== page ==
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See also: Hardware/NAND Interface

The Wii contains 512 MiB of NAND flash storage, which is used to store "system software", channels (including Virtual Console titles), game saves, and system settings.


The NAND is divided into 2048 byte pages combined with 64 bytes of "spare data" for the purpose of error correction and verification; page indices are used when addressing locations to the NAND Interface. Each group of 8 pages is known as a cluster (16384 bytes without spare data), which is the unit of storage used by SFFS. Each group of 64 pages (131072 bytes; 8 clusters) is known as a block, which is a single failable unit in the NAND. The NAND has a total of 4096 blocks.

Physical layout

  • Block 0 (pages 0-0x3F): boot1
    • boot1 is the second-stage bootloader; it is decrypted by boot0, which resides on a read-only mask ROM inside the Starlet coprocessor. Its primary function is to load and decrypt boot2.
    • Block 0 is guaranteed by the manufacturer to be valid, so there is no bad block map necessary.
  • Blocks 1-7 (Pages 0x40 - 0x1ff) : boot2 (two copies and blockmaps)
    • boot2 is the third-stage bootloader; it is stored in a modified WAD format, including a ticket that is encrypted with the common key and signed.
  • Block 8 / Cluster 0x40 / Page 0x200: beginning of per-console unique data
  • Clusters 0x40 - 0x7EFF: Encrypted filesystem data. Data is encrypted with a per-console AES key, and then signed with a (separate, per-console) HMAC key.
  • Clusters 0x7F00-0x7FFF: Filesystem metadata (SFFS, unencrypted). There are 16 superblocks contained therein — one every 16 clusters.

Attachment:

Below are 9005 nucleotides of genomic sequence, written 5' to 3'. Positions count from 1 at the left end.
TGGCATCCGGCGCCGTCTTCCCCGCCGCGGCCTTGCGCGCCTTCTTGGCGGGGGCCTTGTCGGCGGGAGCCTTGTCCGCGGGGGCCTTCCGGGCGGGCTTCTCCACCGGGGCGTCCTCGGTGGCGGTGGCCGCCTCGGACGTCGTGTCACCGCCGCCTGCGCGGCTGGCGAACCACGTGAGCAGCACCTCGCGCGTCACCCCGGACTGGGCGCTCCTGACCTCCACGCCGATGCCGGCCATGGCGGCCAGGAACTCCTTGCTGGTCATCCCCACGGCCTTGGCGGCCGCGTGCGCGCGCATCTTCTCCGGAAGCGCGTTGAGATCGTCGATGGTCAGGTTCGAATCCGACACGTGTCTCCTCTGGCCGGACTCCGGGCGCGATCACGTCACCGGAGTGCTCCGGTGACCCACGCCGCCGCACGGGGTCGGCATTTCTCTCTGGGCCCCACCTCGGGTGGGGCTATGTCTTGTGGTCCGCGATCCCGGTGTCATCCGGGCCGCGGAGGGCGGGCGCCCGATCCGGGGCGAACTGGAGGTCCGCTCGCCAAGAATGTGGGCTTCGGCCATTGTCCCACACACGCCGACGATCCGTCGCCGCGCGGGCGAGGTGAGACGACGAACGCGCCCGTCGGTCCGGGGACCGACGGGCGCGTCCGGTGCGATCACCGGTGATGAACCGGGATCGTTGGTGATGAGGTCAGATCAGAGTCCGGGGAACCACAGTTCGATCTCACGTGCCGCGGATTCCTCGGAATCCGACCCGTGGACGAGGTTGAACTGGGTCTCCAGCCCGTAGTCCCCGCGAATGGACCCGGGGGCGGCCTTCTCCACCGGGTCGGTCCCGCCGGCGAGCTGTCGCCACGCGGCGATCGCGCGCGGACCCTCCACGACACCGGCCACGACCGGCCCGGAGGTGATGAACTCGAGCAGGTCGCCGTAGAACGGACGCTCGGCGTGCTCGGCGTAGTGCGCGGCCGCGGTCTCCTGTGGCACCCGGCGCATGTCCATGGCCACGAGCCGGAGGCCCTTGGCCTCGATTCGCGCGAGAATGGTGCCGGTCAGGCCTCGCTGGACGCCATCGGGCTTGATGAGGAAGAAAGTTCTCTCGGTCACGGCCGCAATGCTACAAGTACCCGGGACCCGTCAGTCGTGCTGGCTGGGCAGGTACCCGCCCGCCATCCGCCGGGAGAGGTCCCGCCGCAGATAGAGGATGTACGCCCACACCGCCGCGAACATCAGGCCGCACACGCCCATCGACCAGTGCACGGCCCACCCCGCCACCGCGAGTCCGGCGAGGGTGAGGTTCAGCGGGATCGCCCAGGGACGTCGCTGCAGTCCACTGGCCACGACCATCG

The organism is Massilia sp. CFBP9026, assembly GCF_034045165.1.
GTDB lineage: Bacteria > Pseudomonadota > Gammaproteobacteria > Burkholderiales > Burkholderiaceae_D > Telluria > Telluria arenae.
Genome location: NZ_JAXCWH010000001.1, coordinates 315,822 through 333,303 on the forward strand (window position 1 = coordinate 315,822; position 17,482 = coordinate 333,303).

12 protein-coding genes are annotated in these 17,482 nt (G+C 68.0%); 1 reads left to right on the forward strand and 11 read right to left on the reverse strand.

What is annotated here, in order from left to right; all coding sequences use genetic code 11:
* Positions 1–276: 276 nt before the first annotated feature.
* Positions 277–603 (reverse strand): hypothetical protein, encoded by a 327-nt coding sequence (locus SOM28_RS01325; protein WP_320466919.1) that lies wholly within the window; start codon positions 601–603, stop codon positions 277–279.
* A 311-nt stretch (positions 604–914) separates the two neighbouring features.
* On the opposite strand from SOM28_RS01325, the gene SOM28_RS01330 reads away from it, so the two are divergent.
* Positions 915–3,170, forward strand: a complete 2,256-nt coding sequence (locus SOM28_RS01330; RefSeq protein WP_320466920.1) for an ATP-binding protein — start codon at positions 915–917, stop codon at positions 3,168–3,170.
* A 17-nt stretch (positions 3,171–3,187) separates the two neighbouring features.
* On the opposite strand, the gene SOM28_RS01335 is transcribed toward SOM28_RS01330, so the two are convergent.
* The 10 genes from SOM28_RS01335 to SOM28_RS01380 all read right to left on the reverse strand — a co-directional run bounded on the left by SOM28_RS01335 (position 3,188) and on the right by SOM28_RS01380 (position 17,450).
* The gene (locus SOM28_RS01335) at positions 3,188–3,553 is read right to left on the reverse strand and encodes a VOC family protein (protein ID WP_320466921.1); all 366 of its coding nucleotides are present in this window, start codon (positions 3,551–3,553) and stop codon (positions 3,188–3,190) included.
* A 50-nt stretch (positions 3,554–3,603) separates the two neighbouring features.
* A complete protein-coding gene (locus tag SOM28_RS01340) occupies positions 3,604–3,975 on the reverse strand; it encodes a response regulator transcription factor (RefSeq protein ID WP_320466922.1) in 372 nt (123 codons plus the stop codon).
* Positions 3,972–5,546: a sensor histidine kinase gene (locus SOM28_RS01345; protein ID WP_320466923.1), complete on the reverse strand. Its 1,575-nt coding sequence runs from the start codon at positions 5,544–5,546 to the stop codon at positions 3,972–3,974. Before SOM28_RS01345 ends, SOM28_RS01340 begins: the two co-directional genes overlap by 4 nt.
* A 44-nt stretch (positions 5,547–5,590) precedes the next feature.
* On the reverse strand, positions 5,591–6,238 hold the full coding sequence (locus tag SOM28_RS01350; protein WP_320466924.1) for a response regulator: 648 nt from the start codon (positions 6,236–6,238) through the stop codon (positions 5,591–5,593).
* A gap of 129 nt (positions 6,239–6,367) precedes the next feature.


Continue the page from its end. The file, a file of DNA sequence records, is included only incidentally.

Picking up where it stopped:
Metadata layout

The authoritative source of information about the Wii's metadata layout is Segher's zestig.c, but here is an attempt to describe that in English.

Each metadata "superblock" starts with the 4 magic bytes "SFFS" (probably short for Secure FAT FileSystem), followed by a 4-byte "generation number" and another 4-byte number (always 0x10?). When accessing the FS, IOS will choose the superblock with the generation number matching the one in SEEPROM and use it; whenever it modifies the filesystem in any way, it will increment the generation number in SEEPROM by 1, update the generation number of the superblock, and write out an entirely new superblock in the next slot (in round-robin order). This allows the history of the filesystem to be seen.

The next 0x10000 bytes (bytes 0xc:0x1000c within the superblock) are 0x8000 2-byte cluster numbers, and comprise the FAT. The FAT is followed by the FST — the tree structure containing the directory hierarchy and (plaintext!) filenames.


The FAT contains cluster chain / allocation information for the entire NAND chip, including parts of it which are not technically part of the filesystem!

The first 64 entries will always be 0xFFFC, which indicates that this cluster is "reserved". These correspond to the first 64 clusters or 8 blocks — which is where boot1 and boot2 are stored.

Special values include:

  • 0xFFFB - last cluster within a chain
  • 0xFFFC - reserved cluster
  • 0xFFFD - bad block (marked at factory) — you should always see these in groups of 8 (8 clusters per NAND block)